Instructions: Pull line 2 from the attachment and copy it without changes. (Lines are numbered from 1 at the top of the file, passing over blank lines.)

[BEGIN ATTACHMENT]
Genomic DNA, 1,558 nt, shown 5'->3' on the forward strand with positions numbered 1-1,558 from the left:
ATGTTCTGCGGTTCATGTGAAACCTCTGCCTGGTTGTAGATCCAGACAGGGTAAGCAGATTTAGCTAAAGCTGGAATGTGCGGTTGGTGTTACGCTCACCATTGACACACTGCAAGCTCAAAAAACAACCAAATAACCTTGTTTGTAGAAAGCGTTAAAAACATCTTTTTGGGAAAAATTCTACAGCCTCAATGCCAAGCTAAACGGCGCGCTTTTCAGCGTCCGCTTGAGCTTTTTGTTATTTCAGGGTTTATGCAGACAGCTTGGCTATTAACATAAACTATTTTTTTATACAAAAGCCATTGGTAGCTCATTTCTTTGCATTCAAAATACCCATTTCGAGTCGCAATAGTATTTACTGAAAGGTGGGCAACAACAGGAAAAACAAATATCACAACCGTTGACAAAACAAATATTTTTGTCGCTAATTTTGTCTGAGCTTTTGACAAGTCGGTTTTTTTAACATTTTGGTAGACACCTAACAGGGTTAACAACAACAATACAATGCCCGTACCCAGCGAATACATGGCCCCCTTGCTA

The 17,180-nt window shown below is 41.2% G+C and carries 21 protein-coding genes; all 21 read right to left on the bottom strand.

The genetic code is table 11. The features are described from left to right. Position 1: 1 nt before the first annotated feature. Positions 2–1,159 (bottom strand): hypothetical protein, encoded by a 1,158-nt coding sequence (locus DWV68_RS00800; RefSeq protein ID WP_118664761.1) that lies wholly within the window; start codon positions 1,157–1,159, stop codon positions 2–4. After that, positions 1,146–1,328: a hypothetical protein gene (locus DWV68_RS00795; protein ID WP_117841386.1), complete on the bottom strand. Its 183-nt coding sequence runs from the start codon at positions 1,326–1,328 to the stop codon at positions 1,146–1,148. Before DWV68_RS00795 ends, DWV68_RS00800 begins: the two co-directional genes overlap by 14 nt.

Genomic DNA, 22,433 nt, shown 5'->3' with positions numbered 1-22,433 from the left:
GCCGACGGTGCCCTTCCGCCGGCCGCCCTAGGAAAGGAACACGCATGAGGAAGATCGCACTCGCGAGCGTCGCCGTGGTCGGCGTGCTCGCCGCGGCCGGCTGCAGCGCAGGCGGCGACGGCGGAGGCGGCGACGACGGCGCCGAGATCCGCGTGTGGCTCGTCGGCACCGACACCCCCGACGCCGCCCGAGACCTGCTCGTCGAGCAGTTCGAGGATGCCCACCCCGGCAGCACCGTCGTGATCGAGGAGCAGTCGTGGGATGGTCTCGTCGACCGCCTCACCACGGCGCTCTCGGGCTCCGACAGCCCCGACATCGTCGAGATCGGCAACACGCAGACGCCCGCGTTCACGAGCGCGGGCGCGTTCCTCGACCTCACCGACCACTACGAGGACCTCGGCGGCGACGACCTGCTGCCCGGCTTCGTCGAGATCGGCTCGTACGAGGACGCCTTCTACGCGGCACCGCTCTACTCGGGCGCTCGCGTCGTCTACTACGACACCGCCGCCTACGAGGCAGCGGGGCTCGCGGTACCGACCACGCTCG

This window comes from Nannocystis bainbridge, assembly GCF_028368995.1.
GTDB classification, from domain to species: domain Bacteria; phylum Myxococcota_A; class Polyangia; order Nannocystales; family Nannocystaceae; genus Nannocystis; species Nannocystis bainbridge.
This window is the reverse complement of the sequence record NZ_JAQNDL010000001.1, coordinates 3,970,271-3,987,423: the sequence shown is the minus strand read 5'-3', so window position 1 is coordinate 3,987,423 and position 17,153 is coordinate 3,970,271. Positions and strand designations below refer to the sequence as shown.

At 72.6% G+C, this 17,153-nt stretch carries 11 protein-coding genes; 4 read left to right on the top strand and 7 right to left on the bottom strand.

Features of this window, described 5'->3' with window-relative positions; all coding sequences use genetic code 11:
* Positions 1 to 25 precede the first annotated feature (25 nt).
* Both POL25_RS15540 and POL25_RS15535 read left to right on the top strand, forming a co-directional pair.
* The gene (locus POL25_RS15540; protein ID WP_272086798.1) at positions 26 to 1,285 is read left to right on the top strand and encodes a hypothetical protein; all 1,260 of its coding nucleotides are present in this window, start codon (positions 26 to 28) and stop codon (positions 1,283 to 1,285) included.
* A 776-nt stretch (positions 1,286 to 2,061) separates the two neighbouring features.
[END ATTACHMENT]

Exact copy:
ATGTTCTGCGGTTCATGTGAAACCTCTGCCTGGTTGTAGATCCAGACAGGGTAAGCAGATTTAGCTAAAGCTGGAATGTGCGGTTGGTGTTACGCTCACCATTGACACACTGCAAGCTCAAAAAACAACCAAATAACCTTGTTTGTAGAAAGCGTTAAAAACATCTTTTTGGGAAAAATTCTACAGCCTCAATGCCAAGCTAAACGGCGCGCTTTTCAGCGTCCGCTTGAGCTTTTTGTTATTTCAGGGTTTATGCAGACAGCTTGGCTATTAACATAAACTATTTTTTTATACAAAAGCCATTGGTAGCTCATTTCTTTGCATTCAAAATACCCATTTCGAGTCGCAATAGTATTTACTGAAAGGTGGGCAACAACAGGAAAAACAAATATCACAACCGTTGACAAAACAAATATTTTTGTCGCTAATTTTGTCTGAGCTTTTGACAAGTCGGTTTTTTTAACATTTTGGTAGACACCTAACAGGGTTAACAACAACAATACAATGCCCGTACCCAGCGAATACATGGCCCCCTTGCTA